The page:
But this is [i]not[/i] what the authors mean. They mean, by the acronym “IDLE,” the following:

[indent=1]“Furthermore, precursors of cancer or high-risk disorders should not have the term cancer in them. The rationale for this change in approach is that indolent lesions with low malignant potential are common, and screening brings indolent lesions and their precursors to clinical attention, which leads to overdiagnosis and, if unrecognised, possible overtreatment.”[/indent]

The authors here make a common equivocation; they assume that a “precursor” of cancer or “high risk” disorders are valid ideas — which they aren't. Presumably, according to this point of view, a “precursor” lesion or a “high risk” lesion isn't itself cancer if the statistics show the outcome of the lesion to be slow growing or cured if treated.

To what kind of cutaneous lesions do the authors refer? — basal cell carcinoma and squamous cell carcinoma, to wit:

[indent=1]“About 2·2 million predominantly older (>65 years) Americans are diagnosed with non-melanoma skin cancers every year, including basal-cell and squamous-cell cancers. The number diagnosed and given aggressive treatment has risen by more than 50% in the past decade. Except in some small, immunosuppressed populations, basal-cell and squamous-cell carcinoma are rarely fatal. If left untreated (for years), they can cause local problems, some serious. Despite less invasive treatment options being available, the proportion of aggressive surgical procedures done in patients with limited life expectancy is almost the same as in healthy individuals. Non-melanotic skin cancer is a candidate for change in terminology to promote safe alternatives to large excision or Mohs’ surgery, such as observation.”[/indent]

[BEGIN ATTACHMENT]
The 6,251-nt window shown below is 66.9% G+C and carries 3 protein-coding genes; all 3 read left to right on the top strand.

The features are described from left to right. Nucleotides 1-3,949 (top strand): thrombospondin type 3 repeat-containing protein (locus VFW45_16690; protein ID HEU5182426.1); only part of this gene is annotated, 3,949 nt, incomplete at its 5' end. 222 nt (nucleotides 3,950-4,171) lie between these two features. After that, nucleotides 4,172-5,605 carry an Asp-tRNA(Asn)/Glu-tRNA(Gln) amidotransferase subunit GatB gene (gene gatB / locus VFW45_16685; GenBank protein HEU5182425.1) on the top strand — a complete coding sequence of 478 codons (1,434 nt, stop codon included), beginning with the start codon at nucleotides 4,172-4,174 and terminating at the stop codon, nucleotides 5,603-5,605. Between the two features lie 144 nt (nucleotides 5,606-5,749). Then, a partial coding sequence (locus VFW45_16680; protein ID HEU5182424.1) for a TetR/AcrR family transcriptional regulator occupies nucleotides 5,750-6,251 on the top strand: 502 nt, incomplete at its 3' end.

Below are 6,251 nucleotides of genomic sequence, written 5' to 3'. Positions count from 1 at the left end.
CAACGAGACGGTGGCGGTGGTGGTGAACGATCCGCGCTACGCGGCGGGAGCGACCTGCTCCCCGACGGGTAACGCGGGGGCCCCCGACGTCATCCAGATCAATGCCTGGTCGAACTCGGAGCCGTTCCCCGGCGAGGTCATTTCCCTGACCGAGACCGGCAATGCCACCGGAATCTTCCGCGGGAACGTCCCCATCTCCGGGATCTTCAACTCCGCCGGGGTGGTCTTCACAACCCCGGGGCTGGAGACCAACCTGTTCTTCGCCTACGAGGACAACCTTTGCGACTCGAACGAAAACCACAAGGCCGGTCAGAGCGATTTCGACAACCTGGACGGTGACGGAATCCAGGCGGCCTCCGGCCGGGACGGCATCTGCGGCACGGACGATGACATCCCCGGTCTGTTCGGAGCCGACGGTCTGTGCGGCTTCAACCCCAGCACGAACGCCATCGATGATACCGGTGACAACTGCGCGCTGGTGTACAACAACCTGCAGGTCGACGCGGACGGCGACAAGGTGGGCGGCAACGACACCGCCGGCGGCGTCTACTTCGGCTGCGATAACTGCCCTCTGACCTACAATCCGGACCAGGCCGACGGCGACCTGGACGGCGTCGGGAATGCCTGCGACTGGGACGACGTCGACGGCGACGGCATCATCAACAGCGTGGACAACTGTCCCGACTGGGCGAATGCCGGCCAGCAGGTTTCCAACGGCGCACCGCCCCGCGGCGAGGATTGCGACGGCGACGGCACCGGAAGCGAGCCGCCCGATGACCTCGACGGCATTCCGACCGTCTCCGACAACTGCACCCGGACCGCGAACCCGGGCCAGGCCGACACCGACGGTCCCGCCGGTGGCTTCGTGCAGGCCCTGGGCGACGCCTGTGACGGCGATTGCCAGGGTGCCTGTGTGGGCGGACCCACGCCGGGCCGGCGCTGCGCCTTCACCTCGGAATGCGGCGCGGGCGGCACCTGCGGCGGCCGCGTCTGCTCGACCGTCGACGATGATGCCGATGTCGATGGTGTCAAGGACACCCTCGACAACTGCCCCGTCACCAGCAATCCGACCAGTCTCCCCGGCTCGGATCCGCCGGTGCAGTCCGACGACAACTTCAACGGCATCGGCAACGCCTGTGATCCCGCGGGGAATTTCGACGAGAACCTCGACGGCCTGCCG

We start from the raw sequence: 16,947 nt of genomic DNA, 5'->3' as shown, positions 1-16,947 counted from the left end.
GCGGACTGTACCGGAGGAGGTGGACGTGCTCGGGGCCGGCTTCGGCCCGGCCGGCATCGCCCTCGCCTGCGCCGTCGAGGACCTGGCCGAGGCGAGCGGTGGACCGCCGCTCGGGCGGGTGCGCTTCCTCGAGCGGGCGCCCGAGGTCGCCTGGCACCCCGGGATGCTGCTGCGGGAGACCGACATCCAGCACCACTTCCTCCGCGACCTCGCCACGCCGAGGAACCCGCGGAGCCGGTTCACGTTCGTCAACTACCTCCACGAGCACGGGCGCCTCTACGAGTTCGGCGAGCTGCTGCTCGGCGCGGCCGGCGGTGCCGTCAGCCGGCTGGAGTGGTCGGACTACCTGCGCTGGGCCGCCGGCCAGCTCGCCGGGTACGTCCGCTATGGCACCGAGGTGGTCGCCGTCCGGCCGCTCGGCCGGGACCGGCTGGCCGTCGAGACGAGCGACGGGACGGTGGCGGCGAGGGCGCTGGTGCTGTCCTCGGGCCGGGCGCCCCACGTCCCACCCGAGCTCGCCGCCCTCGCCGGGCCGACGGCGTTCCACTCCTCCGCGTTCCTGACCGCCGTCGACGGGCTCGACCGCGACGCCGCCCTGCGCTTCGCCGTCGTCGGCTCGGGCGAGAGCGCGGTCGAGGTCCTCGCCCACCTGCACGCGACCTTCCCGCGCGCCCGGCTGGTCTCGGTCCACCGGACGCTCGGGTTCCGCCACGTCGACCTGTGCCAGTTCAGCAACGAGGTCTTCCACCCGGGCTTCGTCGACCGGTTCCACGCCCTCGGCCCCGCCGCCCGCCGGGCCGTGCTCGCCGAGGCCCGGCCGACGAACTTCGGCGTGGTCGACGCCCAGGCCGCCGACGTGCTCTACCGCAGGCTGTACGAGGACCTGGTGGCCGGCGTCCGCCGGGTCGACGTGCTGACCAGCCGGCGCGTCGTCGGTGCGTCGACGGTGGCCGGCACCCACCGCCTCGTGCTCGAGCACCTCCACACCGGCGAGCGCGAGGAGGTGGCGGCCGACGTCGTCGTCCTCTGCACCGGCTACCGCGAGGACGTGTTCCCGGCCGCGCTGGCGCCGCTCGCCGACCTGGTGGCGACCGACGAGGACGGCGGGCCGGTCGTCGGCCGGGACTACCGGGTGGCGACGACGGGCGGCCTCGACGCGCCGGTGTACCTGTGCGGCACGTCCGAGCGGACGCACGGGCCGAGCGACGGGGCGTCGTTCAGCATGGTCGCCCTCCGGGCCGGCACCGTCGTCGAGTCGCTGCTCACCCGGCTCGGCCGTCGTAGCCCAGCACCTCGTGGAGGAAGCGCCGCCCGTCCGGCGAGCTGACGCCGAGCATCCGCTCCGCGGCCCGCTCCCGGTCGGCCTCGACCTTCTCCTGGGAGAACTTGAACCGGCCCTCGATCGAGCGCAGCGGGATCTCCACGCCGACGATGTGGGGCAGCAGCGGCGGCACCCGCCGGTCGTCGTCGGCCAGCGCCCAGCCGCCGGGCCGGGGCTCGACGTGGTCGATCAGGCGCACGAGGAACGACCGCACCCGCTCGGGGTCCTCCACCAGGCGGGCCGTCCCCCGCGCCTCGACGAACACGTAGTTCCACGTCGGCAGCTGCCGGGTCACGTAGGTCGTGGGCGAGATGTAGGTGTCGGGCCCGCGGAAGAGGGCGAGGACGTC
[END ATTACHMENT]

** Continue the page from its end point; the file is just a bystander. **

So, observation of these cancers is an acceptable treatment for patients with “limited life expectancy?” This, despite the curious admission that “If left untreated (for years), they can cause local problems, some serious.” And [i]this[/i] is the reason for declaring that cancer is not cancer. I ask, "by what standard?" Whatever happened to the doctor-patient relationship and the tailor-making of treatments to fit the patient's medical condition in the context of his own life with his own, individual, life as the standard?